But that’s all we had. We arrived at our adulthood but didn’t know how to function as women who cared for one another. Sadly, I think it was mostly because our mother pitted us against each other any chance she could. I call them cruel mental exercises she liked to practice on us. It helped my sister, and I engage in war with each other. We had counseling in our early 20s, and I think it helped to some extent, but it wasn’t long-lasting. One positive, we got off the drugs we were both partaking of, but we still didn’t have a relationship where we trusted each other. She and I weren’t each other’s go-to person. Nor did we ever become that.

We didn’t have much of a genuine relationship during our 20s either. Thanks, Mom. When she needed me, my sister made me feel a part of the family, but otherwise, no, she was not someone who would confide in me, or vice-versa would I share things with her needing resolution. She just wasn’t someone I would entrust with my deepest feelings. That was our norm. Our relationship was superficial, at best.

So that’s how we moved forward. We continued to do what was best for us as individuals but never quite figured out how to make our relationship whole, making our connection meaningful. I’m not saying that it was all her fault, but I can honestly say I never felt she was working towards that end. I made my internal peace with her after my father’s death in 2014, but I don’t think she has with me. But I wouldn’t really know since she hasn’t spoken to me since then.

My father, an irresponsible and emotionally distant alcoholic, wasn’t much of a better role model than our mother. Nor was he hardly ever in our presence during our formative years. It’s not like any real bonding took place with him over the years. Because how could it when you are dealing with someone who was never really invested in you nor wanted to get to know you? I always wondered, was that the case or was it just hard for him to connect? It’s seriously a mystery how my sister and I ever matured at all with my mother and father as our parents. But we did.

I can honestly say my best friend made the most positive impact on my life when I got to know her in the 7th grade. She was my best friend but also, such a mentor to me. And it wasn’t until much later that I realized how impactful she was during those early years. How wonderful is 20/20 hindsight? Of course, I say that sarcastically because it certainly would have been nice to know how influential the lessons were as they occurred. But they didn’t, and I guess that’s okay now; we ended up all right from what I can gather. At least, I think so.


Falling From The Tree – Part 1

A random thought flitted across my brain. And I wondered why it would come up after all these years, especially while I’m cooking dinner‚ÄĒno rhyme or reason for it even to surface. My sister and I were teenagers then, and I’m an old woman now. Random and bizarre. Brains are so peculiar.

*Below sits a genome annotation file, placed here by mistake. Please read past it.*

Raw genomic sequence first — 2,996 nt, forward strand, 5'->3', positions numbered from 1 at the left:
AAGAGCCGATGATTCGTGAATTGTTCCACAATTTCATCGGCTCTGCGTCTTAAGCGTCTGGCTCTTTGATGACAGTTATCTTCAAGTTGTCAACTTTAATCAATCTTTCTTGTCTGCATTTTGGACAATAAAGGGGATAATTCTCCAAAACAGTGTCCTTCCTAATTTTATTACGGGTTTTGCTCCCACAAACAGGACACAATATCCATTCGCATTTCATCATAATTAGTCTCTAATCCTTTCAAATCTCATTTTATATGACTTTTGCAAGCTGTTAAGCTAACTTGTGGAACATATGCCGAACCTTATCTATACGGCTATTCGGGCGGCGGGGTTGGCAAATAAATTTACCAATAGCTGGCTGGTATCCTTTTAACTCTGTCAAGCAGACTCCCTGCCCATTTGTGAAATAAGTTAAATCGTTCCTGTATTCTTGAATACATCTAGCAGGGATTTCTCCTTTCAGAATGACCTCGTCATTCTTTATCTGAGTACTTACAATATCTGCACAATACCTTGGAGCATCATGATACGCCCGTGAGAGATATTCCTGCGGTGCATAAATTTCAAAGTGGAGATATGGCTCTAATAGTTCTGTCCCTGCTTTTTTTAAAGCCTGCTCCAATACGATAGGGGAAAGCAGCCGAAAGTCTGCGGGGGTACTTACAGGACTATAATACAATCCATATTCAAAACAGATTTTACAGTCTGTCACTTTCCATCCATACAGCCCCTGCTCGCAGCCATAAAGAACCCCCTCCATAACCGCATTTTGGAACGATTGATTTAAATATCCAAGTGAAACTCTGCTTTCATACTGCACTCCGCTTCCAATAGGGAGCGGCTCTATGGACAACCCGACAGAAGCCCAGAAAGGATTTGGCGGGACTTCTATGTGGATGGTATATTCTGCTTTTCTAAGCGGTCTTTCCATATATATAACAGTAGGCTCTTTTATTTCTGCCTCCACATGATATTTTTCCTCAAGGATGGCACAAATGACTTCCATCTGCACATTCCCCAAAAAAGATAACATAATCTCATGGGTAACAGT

As I was peeling potatoes, I recalled my sister had slept with my boyfriend‚ÄĒsuch a juvenile move on her part, I thought. Just because we had broken up didn’t give her license to bed him. But what should I have expected from her when she didn’t have the most couth in the world. Plus, she hated me so much when we were younger; I guess this was like a feather in her cap to get back at me. Paybacks for when I punched her or any number of things I had done to her previously?

Having moved on years ago, it made no sense this part of my past surfaced. It’s not like I even have any allegiance to the boy/man anymore. That relationship eventually reconciled, and we even got married and had a child too. But I don’t have any residual thoughts or feelings, good or bad about it now at this stage in my life. Another husband and another child later, I’m so over my first baby-daddy.

But then I consider how my sister and I grew up; I shouldn’t be surprised at all she did what she did. It’s not like we had any good role models. She wasn’t the only immature one in that family. I did a whole lot of crazy things myself. Certainly wasn’t proud of it, upon reflection, but could definitely understand us becoming dysfunctional human beings after the background we both endured.

My mom, the narcissistic, mentally challenged, and often hysterical woman, didn’t offer us much hope of getting a proper upbringing. Sure, we had food in our bellies, clothes on our backs, and a roof over our heads. We weren’t growing up in the Ritz, money was tight at times, but we weren’t desperately poor either. What was lacking was sanity. It could become chaotic at any given moment. And you never fully knew where you stood in your relationship with her. Tip-toeing and caution were traits I learned early on. It always felt like my mom did her best to fill our lives with dysfunction, head games, and uncertainty. It was disgraceful if you were a witness to it. Why would a mother, of all people, behave in these ways? All her antics managed to produce was so much vying for her unstable attention so you wouldn’t be her target. That was it. Add to that the continual negativity and criticism, it took its toll on our psyches. After all these years, I still ask myself why my sister and I didn’t band together to become allies rather than become the enemies we are now, and not speaking with one another for quite some time. Emotional abuse and manipulation certainly took its toll on us. I guess I shouldn’t wonder and realize it makes perfect sense of why we don’t have a relationship today. Having a mature connection was impossible to nurture in the environment that we got exposed to and survived. Quite sad, but like I mentioned, we survived.